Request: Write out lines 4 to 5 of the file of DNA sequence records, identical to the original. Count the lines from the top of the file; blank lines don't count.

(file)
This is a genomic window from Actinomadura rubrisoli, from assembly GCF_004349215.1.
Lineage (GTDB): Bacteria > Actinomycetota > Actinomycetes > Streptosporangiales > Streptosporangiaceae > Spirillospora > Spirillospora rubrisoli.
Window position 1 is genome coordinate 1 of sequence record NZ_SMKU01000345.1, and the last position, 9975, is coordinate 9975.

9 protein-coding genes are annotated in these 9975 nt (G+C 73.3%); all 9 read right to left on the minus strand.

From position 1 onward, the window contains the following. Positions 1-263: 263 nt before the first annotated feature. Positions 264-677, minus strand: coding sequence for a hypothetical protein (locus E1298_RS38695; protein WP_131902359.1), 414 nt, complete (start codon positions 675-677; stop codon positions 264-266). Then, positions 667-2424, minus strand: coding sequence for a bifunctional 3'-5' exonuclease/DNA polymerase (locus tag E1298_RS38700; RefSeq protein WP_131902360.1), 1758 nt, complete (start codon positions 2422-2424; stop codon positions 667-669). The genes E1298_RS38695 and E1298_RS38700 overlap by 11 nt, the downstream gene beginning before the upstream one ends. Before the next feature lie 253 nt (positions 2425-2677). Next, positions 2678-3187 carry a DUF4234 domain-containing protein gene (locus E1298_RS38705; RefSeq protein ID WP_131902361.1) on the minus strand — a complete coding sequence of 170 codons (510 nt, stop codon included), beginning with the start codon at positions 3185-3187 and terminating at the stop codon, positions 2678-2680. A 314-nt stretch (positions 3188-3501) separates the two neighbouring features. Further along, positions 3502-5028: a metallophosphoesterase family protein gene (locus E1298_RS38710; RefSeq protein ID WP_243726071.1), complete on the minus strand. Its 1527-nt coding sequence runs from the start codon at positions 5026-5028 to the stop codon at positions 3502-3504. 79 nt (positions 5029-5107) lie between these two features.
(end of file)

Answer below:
9 protein-coding genes are annotated in these 9975 nt (G+C 73.3%); all 9 read right to left on the minus strand.

From position 1 onward, the window contains the following. Positions 1-263: 263 nt before the first annotated feature. Positions 264-677, minus strand: coding sequence for a hypothetical protein (locus E1298_RS38695; protein WP_131902359.1), 414 nt, complete (start codon positions 675-677; stop codon positions 264-266). Then, positions 667-2424, minus strand: coding sequence for a bifunctional 3'-5' exonuclease/DNA polymerase (locus tag E1298_RS38700; RefSeq protein WP_131902360.1), 1758 nt, complete (start codon positions 2422-2424; stop codon positions 667-669). The genes E1298_RS38695 and E1298_RS38700 overlap by 11 nt, the downstream gene beginning before the upstream one ends. Before the next feature lie 253 nt (positions 2425-2677). Next, positions 2678-3187 carry a DUF4234 domain-containing protein gene (locus E1298_RS38705; RefSeq protein ID WP_131902361.1) on the minus strand — a complete coding sequence of 170 codons (510 nt, stop codon included), beginning with the start codon at positions 3185-3187 and terminating at the stop codon, positions 2678-2680. A 314-nt stretch (positions 3188-3501) separates the two neighbouring features. Further along, positions 3502-5028: a metallophosphoesterase family protein gene (locus E1298_RS38710; RefSeq protein ID WP_243726071.1), complete on the minus strand. Its 1527-nt coding sequence runs from the start codon at positions 5026-5028 to the stop codon at positions 3502-3504. 79 nt (positions 5029-5107) lie between these two features.